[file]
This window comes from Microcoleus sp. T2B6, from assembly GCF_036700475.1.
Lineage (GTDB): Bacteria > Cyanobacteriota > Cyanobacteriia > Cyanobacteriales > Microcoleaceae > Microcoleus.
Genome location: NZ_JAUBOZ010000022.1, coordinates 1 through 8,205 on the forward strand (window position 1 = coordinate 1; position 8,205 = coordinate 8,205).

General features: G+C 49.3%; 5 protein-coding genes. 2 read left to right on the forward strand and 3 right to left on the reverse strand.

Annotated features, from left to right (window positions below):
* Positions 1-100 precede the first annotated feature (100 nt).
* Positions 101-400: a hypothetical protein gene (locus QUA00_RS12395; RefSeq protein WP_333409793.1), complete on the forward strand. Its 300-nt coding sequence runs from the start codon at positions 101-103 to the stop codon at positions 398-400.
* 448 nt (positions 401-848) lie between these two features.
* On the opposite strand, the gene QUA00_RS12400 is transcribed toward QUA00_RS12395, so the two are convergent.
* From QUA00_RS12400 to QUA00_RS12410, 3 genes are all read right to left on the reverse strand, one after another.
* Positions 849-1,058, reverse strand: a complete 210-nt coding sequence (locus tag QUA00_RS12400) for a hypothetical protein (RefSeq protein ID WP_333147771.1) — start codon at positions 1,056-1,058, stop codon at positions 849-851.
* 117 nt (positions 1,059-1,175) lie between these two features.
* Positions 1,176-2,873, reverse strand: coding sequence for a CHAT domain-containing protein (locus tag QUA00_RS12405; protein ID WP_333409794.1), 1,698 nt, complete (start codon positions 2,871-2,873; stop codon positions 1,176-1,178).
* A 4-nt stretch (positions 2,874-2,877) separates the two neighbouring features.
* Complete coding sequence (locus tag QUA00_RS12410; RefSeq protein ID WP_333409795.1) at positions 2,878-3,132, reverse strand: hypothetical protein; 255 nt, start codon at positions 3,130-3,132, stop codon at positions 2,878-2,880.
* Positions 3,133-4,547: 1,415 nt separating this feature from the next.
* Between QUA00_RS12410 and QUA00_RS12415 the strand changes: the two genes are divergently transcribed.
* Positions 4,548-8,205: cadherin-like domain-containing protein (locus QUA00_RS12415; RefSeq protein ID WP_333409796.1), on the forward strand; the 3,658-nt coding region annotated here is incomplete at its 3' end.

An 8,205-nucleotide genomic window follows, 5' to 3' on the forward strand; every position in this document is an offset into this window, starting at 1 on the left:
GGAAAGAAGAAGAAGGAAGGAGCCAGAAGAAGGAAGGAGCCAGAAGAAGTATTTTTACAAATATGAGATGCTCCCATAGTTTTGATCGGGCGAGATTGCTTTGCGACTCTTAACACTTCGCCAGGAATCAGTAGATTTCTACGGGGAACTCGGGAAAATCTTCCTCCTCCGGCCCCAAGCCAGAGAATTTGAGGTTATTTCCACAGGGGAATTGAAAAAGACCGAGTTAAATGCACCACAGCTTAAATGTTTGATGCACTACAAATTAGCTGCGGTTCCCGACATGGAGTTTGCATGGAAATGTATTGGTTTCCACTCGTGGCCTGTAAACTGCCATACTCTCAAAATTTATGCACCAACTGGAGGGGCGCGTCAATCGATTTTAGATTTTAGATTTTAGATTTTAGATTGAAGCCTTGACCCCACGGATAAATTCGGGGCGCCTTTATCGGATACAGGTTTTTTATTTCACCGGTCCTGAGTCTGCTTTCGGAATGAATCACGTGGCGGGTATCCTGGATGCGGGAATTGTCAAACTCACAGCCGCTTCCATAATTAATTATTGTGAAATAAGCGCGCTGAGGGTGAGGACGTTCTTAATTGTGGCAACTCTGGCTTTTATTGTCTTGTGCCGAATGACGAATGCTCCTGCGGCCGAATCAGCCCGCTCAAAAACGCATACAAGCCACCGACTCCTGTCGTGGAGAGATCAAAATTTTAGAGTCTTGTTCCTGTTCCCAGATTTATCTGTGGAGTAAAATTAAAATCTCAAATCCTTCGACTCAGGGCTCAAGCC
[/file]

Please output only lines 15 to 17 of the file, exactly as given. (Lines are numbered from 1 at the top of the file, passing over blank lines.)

* Complete coding sequence (locus tag QUA00_RS12410; RefSeq protein ID WP_333409795.1) at positions 2,878-3,132, reverse strand: hypothetical protein; 255 nt, start codon at positions 3,130-3,132, stop codon at positions 2,878-2,880.
* Positions 3,133-4,547: 1,415 nt separating this feature from the next.
* Between QUA00_RS12410 and QUA00_RS12415 the strand changes: the two genes are divergently transcribed.